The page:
PORTLAND – The Casale’s Auto Sales logo has disappeared from this classic box-type gas station building. It’s the afternoon of a sunny, summer-hot September day, and the facade of Portland Gear Hub on Washington Avenue is freshly, whitely painted.

This is thanks to long, perspiring hours just submitted by staff including service manager Tucker Smith, mechanic John Sherman, and program director Ainsley Judge. Their transformative work represents a small but significant step in the continuing evolution of Portland Gear Hub. The nonprofit preowned bicycle and used outdoor equipment shop moved here last spring from the Union Station storefront it had outgrown.

And at about the same time, in May, the Hub opened its Bike School – “a dedicated program space for bike maintenance and education” – at a separate location, 85 Anderson St. in East Bayside. A kickstarter campaign to furnish this facility with tools, benches, bike stands and other equipment proved a huge success, exceeding its goal by $1,000.

“The School is designated for public use, so it felt great to have that support,” Judge remembers, and points out that “we keep the programs separate from the retail. It’s a clean, educational space. Here, we can take in donations and generally be as messy as a bike shop needs to be.”

All proceeds from Gear Hub repair and sales go towards the school and its six-days-a-week programs, to make them either free or very affordable. Shop and school have a program director (Judge) because they are “powered,” in Judge’s word, by Camp Ketcha.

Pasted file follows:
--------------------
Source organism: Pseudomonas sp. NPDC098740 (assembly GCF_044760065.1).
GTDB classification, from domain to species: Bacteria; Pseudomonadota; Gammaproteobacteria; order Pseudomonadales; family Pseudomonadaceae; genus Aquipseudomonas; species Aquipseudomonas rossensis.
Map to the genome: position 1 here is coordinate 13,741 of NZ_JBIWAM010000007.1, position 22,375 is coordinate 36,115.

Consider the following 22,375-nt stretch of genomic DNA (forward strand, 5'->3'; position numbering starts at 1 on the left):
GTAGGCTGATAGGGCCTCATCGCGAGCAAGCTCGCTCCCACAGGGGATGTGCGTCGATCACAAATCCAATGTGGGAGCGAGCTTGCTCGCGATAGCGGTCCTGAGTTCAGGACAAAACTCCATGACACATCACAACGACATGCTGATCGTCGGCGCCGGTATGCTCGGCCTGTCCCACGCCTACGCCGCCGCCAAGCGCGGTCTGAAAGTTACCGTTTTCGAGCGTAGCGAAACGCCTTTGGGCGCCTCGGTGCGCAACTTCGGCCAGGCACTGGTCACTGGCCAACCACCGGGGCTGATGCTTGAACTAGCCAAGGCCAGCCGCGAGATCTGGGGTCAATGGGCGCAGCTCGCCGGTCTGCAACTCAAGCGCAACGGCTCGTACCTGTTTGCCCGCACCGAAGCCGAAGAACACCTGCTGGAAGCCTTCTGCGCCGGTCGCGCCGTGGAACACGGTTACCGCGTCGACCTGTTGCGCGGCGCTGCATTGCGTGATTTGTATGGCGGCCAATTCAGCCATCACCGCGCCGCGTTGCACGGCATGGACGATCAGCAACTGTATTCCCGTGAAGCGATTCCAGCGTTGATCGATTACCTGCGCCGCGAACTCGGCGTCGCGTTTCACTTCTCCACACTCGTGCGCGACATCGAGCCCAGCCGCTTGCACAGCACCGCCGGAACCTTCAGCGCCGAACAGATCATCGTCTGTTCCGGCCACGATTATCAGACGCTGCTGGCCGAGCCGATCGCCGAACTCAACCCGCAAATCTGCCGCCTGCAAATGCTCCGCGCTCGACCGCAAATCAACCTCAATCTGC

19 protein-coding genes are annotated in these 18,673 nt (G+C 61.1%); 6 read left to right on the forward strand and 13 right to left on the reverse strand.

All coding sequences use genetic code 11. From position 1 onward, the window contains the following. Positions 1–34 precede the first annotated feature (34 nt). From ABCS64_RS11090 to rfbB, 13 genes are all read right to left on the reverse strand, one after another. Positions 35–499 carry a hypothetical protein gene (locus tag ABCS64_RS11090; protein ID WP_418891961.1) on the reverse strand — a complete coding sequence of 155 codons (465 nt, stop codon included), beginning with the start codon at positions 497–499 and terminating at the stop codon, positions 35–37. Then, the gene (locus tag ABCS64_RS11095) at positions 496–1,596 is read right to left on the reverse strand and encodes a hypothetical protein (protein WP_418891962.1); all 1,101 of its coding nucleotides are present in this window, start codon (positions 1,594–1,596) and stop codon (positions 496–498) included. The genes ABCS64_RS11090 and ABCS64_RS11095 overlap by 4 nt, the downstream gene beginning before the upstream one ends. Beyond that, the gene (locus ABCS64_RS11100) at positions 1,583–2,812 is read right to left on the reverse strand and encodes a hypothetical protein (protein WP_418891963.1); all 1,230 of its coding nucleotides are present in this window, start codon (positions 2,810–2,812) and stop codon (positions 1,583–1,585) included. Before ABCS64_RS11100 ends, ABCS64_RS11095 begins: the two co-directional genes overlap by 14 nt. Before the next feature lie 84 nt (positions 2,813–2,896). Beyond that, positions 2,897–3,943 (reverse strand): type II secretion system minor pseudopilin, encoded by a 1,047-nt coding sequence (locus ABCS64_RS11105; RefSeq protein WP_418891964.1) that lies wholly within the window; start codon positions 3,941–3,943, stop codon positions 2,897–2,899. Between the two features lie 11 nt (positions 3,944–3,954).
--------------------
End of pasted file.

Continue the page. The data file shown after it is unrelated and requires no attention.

The 107-acre facility on Black Point Road in Scarborough, founded as a sunmer camp in 1964, is now a year-round outdoors community service center that focuses on youth development and family enrichment as well as camping.

Among highlights of the Bike School’s summer was running a mountain bike camp for girls age 11-12, which concluded with a group ride from the school in town out to Camp Ketcha. In their enthusiasm for cycling, the girls devised a roundabout route (even Portland Head Light in Cape Elizabeth made the itinerary) and using maps donated by Map Adventures, enjoyed a 26-mile trip rather than just over 10 miles.

Other programs at the school include Open Bench Time (learn repairs); Women and Trans Wrench Night (mechanics, rides and social times for women, trans, femme and gender non-conforming cyclists); and Bikes For All Mainers, providing full bicycle education to adults without financial means, recent immigrants, and others.

Those who complete the latter program, which is run in partnership with the Bicycle Coalition of Maine, receive a refurbished bicycle, tools, and accessories. Last year there were 24 graduates.

That’s one impressive tidbit from among a number in 2016. The Gear Hub shop, essentially an outdoors-goods thrift store, drew more than 10,000 people. The staff, which includes program coordinator/mechanic Leia Crosby, was supported by 518 volunteers. Among the piles of donations necessitating the move to a larger space were 626 bicycles. And from parts that were beyond repair, 5.3 tons of metal were recycled.

Plans for the fall – in addition to adding a mural to the Gear Hub facade – include a Youth Mechanic Apprentices program for which kids ages 12-15 can apply, Judge said. Winter should see an expansion in advanced mechanics classes for adults – those have been selling out quickly.

“The high demand for all of our programs is encouraging and exciting,” Judge said. “And our new location is such a strong neighborhood place, with lots of people who bike or walk. People who haven’t heard of us are still walking in the door: ‘What are you, what’s going on? … Oh, great!’”

For more information on Portland Gear Hub and the Bike School, see portlandgearhub.org, and visit Portland Gear Hub and Portland Gear Hub Bike School on Facebook.

These monthly profiles are brought to you by Lee Auto Malls. The Lee family is committed to supporting local organizations that work to sustain Maine communities.


Comments are not available on this story.